> the system administrator and say:
> 1. I'm having problems with scaling my _readers.
> 2. Please create a new role I can use, and apply this to all my existing
>   readers.
> 3. More importantly, every time I need to add a new user to my application,
>   I will come back to you and ask you to add this role that user.
> Then for the database2 owner to come along and ask for the same.
> That is, because roles are *system-wide* not *database-wide* then the
> management of them doesn't scale if you want to use them for database-level
> access controls.
> Given the above: as system administrator you could decide to create roles
> like "database1:_reader" to simplify administration and avoid role name
> clashes.  You could even arrange the validate_doc_update in the _users
> database so that a delegated person in database1 is able to add and remove
> database1:* roles without having to trouble the systemwide admin.
> But that's exactly what my proposal was. In which case, why can we not just
> use this mechanism in the first place?
>>> (3) _readers has no concurrency control. One admin making an ACL change
> in
>>> futon (say) will silently overwrite changes made around the same time by
>>> another admin. This will get worse the more frequently users are added
> and
>>> removed.
>> _readers / _admins / _security are stored as a raw object without
>> concurrency control, because keeping them as a document adds too much
>> performance overhead on each request. Concurrency control is a
>> tradeoff we make here.
> Sorry to be blunt, but do you have numbers to back that up?  This smells
> very much of premature optimisation.
> In any case: if db:_reader and db:_admin are just roles, you have them in
> the userctx object already.  That's clearly *more* efficient than having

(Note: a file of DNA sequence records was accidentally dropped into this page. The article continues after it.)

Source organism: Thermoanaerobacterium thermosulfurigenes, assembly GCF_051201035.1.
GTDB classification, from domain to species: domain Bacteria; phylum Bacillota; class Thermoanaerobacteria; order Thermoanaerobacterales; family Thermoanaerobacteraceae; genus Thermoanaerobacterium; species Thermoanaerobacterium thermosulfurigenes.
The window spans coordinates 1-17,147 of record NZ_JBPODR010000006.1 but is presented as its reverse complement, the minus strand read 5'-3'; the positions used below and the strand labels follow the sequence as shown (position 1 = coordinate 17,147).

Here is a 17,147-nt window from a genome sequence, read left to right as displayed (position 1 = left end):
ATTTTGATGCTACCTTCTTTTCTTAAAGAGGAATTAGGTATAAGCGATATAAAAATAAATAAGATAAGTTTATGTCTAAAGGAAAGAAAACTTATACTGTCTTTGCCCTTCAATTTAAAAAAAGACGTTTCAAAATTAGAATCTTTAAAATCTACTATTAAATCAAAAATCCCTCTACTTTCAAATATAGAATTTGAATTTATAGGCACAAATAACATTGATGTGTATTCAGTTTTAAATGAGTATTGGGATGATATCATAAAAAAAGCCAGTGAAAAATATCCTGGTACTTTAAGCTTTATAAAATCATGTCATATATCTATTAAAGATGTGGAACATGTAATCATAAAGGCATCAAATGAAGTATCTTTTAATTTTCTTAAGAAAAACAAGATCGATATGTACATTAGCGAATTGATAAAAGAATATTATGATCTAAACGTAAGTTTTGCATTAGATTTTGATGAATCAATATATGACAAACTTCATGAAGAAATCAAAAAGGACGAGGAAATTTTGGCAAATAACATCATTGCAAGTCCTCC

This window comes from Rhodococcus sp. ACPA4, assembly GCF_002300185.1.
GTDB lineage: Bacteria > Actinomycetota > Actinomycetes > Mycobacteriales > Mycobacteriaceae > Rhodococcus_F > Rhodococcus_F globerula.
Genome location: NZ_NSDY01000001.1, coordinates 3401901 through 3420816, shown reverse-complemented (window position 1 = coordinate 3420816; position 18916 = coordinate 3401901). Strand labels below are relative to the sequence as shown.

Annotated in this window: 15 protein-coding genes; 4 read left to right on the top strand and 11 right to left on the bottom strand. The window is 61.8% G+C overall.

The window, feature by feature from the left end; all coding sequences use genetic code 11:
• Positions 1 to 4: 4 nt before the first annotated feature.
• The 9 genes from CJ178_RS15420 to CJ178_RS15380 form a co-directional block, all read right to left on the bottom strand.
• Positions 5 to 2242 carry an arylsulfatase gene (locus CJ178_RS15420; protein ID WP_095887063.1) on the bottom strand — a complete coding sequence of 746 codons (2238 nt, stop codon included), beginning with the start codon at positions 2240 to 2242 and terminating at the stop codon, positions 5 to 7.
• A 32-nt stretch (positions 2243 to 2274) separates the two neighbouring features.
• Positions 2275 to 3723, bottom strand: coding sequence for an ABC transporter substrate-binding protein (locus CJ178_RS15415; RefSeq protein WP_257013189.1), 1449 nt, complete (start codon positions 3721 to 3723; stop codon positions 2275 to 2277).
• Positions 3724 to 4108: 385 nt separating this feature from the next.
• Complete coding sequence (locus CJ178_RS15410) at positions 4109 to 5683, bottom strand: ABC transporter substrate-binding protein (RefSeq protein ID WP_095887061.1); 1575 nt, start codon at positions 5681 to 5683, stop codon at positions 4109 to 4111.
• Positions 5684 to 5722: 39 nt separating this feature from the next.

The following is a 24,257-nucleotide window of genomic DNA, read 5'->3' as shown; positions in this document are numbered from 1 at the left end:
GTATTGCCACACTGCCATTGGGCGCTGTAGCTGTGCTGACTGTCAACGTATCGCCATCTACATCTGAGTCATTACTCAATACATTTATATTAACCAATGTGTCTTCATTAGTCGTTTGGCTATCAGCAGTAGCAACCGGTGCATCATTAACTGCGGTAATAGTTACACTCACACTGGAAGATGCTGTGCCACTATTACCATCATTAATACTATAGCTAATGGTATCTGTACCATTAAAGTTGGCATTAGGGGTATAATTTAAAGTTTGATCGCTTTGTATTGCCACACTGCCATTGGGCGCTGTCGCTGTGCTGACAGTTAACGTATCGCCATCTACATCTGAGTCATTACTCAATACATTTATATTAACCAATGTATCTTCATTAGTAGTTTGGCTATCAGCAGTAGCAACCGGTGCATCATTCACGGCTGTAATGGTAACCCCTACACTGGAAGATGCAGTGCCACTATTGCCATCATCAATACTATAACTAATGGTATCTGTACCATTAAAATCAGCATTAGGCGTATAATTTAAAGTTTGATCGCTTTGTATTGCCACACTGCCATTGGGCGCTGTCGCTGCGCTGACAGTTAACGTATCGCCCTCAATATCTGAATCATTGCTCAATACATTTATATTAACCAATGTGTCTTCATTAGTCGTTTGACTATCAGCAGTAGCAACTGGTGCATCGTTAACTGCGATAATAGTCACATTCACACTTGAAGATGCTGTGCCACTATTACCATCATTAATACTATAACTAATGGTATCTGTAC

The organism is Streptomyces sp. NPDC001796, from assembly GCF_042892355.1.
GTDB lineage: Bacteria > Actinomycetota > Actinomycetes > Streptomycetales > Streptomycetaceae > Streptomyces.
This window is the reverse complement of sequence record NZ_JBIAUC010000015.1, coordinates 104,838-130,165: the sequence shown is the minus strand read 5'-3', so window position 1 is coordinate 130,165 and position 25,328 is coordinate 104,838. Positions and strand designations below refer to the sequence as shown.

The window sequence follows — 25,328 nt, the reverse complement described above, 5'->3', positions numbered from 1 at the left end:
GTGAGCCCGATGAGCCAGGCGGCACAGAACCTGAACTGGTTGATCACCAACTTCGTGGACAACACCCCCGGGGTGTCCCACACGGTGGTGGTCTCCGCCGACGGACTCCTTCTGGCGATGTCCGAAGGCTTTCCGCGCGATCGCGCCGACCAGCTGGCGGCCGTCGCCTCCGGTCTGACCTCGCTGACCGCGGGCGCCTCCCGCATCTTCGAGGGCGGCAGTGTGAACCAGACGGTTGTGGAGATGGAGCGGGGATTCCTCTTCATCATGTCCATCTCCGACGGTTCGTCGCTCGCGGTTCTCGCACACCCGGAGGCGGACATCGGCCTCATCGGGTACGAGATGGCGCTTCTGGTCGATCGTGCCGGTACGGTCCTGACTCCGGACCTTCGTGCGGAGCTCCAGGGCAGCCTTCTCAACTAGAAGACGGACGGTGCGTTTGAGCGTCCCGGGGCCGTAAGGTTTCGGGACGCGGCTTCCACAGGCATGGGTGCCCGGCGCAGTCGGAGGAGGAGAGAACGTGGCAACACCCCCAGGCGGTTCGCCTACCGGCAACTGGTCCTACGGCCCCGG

> them separately in the database.
> _security is an edge case. I consider it as an adjunct to the design doc. 
> You could, after all, hardcode
>    var security = { .... };
> in the top of your validate_doc_update; it just avoids you having to touch
> your design doc so often.  Since there's only a single _security document
> it's going to end up cached anyway.
>> The database-specfic roles and names don't belong in the users db. The
>> users db is for answering the question: "who is the user and what
>> roles do they have". The ACLs say which names and roles can read or
>> admin a given database.
>> It's a fact of life that users can rsync db-files around. If the names
>> / roles are in the users db, they get wrong when databases are moved
>> to another host or renamed on the current host.
> The last sentence I agree with. The same is true if you delete a DB and
> recreate one with the same name.
> However, database uuids were proposed recently. If the _users doc authorized
> against uuids rather than database names, would that issue be solved?
> (The ability to have a per-user _all_dbs view would be lost, if there wasn't
> a fast way to map a uuid back to a database name, but we've already decided